Episode #86 – Ian Gillan Band – Scarabus

Full video on Cocoscope this week: https://www.cocoscope.com/watch?v=74504

Disclaimer: The video used on YouTube is a byproduct of producing our audio podcast. We post it merely as a convenience to those who prefer the YouTube format. Please subscribe using one of the links below if you’d prefer a superior audio experience.

Subscribe at Apple Podcasts, Stitcher, Google Podcasts, Overcast, Pocket Casts, Anchor.fm, Breaker, PodBean, RadioPublic, Amazon Music, or search in your favorite podcatcher! 

Thanks to Our Show Supporters – Three Ways To Show Your Support

  • The $25 “Super Trouper” Tier
  • The $20 “Shades of Deep Pockets” Tier
    • Ryan M
  • The $15 “Highball Shooter” Tier
    • Alan Begg
  • The Turn it up to $11 Tier
    • Frank Theilgaard-Mortensen
    • Clay Wombacher
    • Mikkel Steen
  • $10 “Some One Came” Tier
    • Gerald Kelly
  • The Episode $6.66 Tier
    • Richard Fusey – Paypal
  • $5.99 The “Nice Price” Tier
    • Fielding Fowler
  • $5 “Money Lender” Tier
    • Greg Sealby
    • John Convery
    • Arthur Smith
    • German Heindl
    • Adrian Hernandez – Paypal
    • Kenny Wymore
  • $3 “Nobody’s Perfect” Tier
    • Peter Gardow
    • Ian Desrosiers
    • Mark Roback
    • Anton Glaving
    • Will Porter
    • Andrew Meyer – NEW PATRON ALERT!!
      • Happy to be here! You guys are definitely helping me deal with the pandemic with more of a smile. Cheers from Philly!
  • $1 Made Up Name Tier
    • Ells Murders
    • Spacey Noodles
    • The “Frightful” Leaky Mausoleum
    • Michael Vader
    • Stephen Sommerville The Concerto 1999 Fanatic

Thanks to our Brothers at the Deep Dive Podcast Network:

Thanks to the Patron Saint and Archivist of The Deep Purple Podcast:

Show Updates:

Lead up to the Album:

  • We last left off with the “Clear Air Turbulence” album.
  • Gillan found himself at Island Records (we talked about Gillan playing pool with Bob Marley).  Former Uriah Heep singer, John Byron, also found a home there.
  • There seemed to be a distinct effort to make a harder rock approach after “Clear Air Turbulence.”
  • Scarabus came only six months after Clear Air Turbulence.
  • The goal on Scarabus was to bring a harder-rocking offering.  Clear Air Turbulence focused a lot on the musicianship, Scarabus was to put more of a focus on Gillan’s vocals.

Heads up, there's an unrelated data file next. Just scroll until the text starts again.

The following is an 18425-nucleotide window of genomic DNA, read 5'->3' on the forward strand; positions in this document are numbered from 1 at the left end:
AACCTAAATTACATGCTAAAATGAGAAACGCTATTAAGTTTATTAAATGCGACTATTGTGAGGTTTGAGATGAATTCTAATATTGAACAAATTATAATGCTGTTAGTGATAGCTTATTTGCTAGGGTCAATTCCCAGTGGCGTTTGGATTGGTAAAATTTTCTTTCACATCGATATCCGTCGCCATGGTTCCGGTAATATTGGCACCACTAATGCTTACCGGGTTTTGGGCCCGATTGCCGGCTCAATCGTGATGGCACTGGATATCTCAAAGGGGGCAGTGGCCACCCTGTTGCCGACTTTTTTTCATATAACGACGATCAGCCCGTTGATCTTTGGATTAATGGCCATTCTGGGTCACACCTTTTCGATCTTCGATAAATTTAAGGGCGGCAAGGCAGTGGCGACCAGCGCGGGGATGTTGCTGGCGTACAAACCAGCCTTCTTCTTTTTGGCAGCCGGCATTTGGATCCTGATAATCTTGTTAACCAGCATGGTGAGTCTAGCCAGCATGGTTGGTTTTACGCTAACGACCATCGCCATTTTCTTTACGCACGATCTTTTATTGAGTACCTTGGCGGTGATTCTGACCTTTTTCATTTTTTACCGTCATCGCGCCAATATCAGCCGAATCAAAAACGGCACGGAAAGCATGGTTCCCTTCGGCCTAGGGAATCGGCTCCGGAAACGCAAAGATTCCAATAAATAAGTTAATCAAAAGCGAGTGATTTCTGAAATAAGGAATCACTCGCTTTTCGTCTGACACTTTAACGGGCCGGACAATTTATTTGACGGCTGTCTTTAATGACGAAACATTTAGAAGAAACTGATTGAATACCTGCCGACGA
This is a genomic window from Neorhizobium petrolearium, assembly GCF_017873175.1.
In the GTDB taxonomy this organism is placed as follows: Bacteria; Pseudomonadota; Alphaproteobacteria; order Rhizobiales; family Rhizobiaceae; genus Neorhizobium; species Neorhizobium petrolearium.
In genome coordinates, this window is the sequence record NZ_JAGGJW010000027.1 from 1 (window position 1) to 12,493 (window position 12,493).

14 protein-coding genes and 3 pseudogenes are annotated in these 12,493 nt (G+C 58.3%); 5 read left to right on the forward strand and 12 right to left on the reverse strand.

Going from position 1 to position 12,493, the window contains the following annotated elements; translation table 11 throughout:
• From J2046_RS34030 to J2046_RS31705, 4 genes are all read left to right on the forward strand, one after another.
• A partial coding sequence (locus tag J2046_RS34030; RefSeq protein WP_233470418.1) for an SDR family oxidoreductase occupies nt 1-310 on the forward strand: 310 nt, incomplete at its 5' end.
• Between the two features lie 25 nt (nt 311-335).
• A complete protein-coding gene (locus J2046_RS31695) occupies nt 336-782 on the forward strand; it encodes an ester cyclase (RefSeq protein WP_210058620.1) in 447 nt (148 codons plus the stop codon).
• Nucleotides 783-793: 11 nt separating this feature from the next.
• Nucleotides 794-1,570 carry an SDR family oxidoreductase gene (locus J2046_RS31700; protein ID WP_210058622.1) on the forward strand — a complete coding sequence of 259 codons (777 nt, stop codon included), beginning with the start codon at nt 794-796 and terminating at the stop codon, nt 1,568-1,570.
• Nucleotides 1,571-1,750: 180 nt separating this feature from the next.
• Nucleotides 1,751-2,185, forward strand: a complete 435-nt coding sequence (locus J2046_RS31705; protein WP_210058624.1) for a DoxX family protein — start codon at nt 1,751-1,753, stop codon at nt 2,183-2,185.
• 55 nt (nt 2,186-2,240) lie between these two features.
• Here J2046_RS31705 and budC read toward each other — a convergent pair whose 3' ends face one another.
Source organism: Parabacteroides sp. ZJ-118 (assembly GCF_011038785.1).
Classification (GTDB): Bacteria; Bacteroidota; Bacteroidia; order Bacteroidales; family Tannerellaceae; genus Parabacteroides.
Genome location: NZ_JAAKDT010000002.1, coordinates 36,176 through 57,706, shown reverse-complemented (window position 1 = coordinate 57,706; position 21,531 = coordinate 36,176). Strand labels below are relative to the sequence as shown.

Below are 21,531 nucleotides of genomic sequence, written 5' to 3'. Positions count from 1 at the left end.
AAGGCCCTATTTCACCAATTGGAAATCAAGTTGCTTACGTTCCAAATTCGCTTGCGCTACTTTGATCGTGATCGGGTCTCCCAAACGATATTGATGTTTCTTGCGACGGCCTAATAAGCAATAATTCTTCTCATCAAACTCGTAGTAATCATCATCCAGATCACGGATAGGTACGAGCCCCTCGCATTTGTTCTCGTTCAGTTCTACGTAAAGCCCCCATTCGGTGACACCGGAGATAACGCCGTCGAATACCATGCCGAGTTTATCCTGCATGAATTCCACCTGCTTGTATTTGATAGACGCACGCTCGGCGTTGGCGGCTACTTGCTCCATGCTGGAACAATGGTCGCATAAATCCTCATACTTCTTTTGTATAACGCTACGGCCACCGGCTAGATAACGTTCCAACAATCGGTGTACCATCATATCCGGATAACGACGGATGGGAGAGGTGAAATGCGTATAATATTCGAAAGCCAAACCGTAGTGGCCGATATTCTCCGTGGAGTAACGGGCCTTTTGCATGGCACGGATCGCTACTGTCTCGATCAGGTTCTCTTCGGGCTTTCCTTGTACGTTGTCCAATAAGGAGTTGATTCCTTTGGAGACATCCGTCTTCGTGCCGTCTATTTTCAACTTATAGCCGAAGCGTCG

• Ten 3-4 minute songs vs six 6-7 minute songs.


Album Art & Booklet Review

  • The witch on the US sleeve comes from a movie poster for a 1976 horror movie called “The Witch Who Came From The Sea.”  That was based on a painting by Frank Frazetta.
    • Did covers for Molly Hatchet, Nazareth, and Yngwie Malmsteen.


Album Tracks:

All songs written by Gillan, Towns, Fenick, Gustafson, Nauseef.

Side One:

  1. Scarabus
  2. Twin Exhausted
  3. Poor Boy Hero
    • Gillan takes a look and processes the death of Elvis Presley, one of his childhood heroes.
  4. Mercury High
    • Single with Mad Elaine as the A-side.  Released in January of 1978.  Did not perform well.
  5. Pre-release

Side Two:

  1. Slags to Bitches
  2. Apathy
  3. Mad Elaine
    • Single with Mercury High as B-side.  Released in January of 1978.  Did not perform well.
  4. Country Lights
  5. Fool’s Mate

Reception and Review

  • Scarabus didn’t have a huge splash when it was released.  1977 saw punk and disco coming to a rise and hard rock had fallen a little out of favor.
  • Mad Elaine/Mercury High single did not perform well being released in January 1978 getting lost in the post-Christmas time period.
  • A five-track single-sided sampler was released to radio stations featuring Scarabus, Twin Exhausted, Slags to Bitches, Mad Elaine, and Fool’s Mate.
  • After the album release only Gillan and Towns would remain and they would reform as Gillan, focusing on the harder-rock direction they started with Scarabus.
  • In Child in Time Gillan says: “Although I was with fine musicians and great mates, the only thing they did not take seriously was rock ‘n’ roll, the whole group idea seemed to be about making music in a complicated and tricky way, instead of dealing with rock the way it should be — simple.”
  • Gillan admits that he had “no real control over the band.”
  • Nauseef would go on to work with Thin Lizzy, Gary Moore, and Phil Lynott solo.
  • Gustafson left to work with Gordon Gilstrap, who interestingly enough did an instrumental album called “The Peacock Party” which was based on the sequel to “The Butterfly Ball.”  Gustafson also worked with The Pirates and many other groups.  Additionally he’d recorded a solo album called “Goose Grease” in 1976 which didn’t see an official release until 1997.
  • Gillan speaks fondly of Gustafson, referring to him as one of his heroes from the Mersey Beats and complimenting his writing of the bass line on “Love is the Drug” by Roxy Music.
  • Ray Fenwick continued to be a prolific session guitarist.
  • Gillan tells a great story about Ray Fenwick being asked in Japan to sign a baby.
  • Island records, which had the rights to the Ian Gillan Band material, took advantage of Deep Purple’s reunion in 1984 buy issuing a best of album in 1986 called “What I Did On My Vacation.”
  • When Scarabus was released on CD it featured a nine-minute live version of “My Baby Loves Me.” It featured Ian Gillan Band and Gillan material.
  • Gillan says that the critics seemed to like Mercury High, Twin Exhausted, and Slags to Bitches but that the band was having trouble shaking the “jazz fusion” description.
  • Island was not pleased with the sales for Ian Gillan Band.  Part of the deal in leaving Island was that Gillan got to recover his catalogue and put it into Clear Air Music Publishing.

For Further Information:

Listener Mail/Comments

  • Comments about the show? Things you’d like us to cover?  We’d love to hear from you. Send us an email at info@deeppurplepodcast.com or @ us on Twitter, Facebook, or Instagram.

Leave a Reply